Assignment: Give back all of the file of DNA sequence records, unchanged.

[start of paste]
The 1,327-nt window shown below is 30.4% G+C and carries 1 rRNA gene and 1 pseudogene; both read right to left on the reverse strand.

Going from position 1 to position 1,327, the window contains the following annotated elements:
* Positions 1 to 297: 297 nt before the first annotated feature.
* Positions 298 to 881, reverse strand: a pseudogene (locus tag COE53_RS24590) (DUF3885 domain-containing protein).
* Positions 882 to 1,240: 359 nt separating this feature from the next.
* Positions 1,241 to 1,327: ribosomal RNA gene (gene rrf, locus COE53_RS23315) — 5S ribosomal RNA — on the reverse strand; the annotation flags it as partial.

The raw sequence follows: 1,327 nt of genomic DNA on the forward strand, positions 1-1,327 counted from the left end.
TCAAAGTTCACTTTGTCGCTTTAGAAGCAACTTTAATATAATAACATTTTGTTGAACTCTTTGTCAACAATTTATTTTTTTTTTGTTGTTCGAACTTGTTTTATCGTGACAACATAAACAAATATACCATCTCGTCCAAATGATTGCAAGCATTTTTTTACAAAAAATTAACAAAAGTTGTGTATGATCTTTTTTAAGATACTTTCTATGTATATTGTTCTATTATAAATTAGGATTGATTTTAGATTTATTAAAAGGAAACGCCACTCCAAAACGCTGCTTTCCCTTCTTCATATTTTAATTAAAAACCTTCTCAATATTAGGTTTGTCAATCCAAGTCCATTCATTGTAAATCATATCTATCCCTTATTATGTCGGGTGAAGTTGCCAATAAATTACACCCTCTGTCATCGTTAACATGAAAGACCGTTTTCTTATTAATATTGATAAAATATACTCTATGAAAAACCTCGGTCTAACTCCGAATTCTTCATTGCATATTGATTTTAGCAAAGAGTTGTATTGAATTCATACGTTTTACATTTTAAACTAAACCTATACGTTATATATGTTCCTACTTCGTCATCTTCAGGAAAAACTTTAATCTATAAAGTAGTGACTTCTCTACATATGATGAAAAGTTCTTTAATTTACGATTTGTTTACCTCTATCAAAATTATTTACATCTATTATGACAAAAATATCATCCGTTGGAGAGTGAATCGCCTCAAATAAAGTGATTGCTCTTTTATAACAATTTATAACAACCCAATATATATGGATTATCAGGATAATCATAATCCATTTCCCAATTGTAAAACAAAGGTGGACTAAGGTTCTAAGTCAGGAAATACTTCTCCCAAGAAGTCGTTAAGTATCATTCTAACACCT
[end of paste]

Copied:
The 1,327-nt window shown below is 30.4% G+C and carries 1 rRNA gene and 1 pseudogene; both read right to left on the reverse strand.

Going from position 1 to position 1,327, the window contains the following annotated elements:
* Positions 1 to 297: 297 nt before the first annotated feature.
* Positions 298 to 881, reverse strand: a pseudogene (locus tag COE53_RS24590) (DUF3885 domain-containing protein).
* Positions 882 to 1,240: 359 nt separating this feature from the next.
* Positions 1,241 to 1,327: ribosomal RNA gene (gene rrf, locus COE53_RS23315) — 5S ribosomal RNA — on the reverse strand; the annotation flags it as partial.

The raw sequence follows: 1,327 nt of genomic DNA on the forward strand, positions 1-1,327 counted from the left end.
TCAAAGTTCACTTTGTCGCTTTAGAAGCAACTTTAATATAATAACATTTTGTTGAACTCTTTGTCAACAATTTATTTTTTTTTTGTTGTTCGAACTTGTTTTATCGTGACAACATAAACAAATATACCATCTCGTCCAAATGATTGCAAGCATTTTTTTACAAAAAATTAACAAAAGTTGTGTATGATCTTTTTTAAGATACTTTCTATGTATATTGTTCTATTATAAATTAGGATTGATTTTAGATTTATTAAAAGGAAACGCCACTCCAAAACGCTGCTTTCCCTTCTTCATATTTTAATTAAAAACCTTCTCAATATTAGGTTTGTCAATCCAAGTCCATTCATTGTAAATCATATCTATCCCTTATTATGTCGGGTGAAGTTGCCAATAAATTACACCCTCTGTCATCGTTAACATGAAAGACCGTTTTCTTATTAATATTGATAAAATATACTCTATGAAAAACCTCGGTCTAACTCCGAATTCTTCATTGCATATTGATTTTAGCAAAGAGTTGTATTGAATTCATACGTTTTACATTTTAAACTAAACCTATACGTTATATATGTTCCTACTTCGTCATCTTCAGGAAAAACTTTAATCTATAAAGTAGTGACTTCTCTACATATGATGAAAAGTTCTTTAATTTACGATTTGTTTACCTCTATCAAAATTATTTACATCTATTATGACAAAAATATCATCCGTTGGAGAGTGAATCGCCTCAAATAAAGTGATTGCTCTTTTATAACAATTTATAACAACCCAATATATATGGATTATCAGGATAATCATAATCCATTTCCCAATTGTAAAACAAAGGTGGACTAAGGTTCTAAGTCAGGAAATACTTCTCCCAAGAAGTCGTTAAGTATCATTCTAACACCT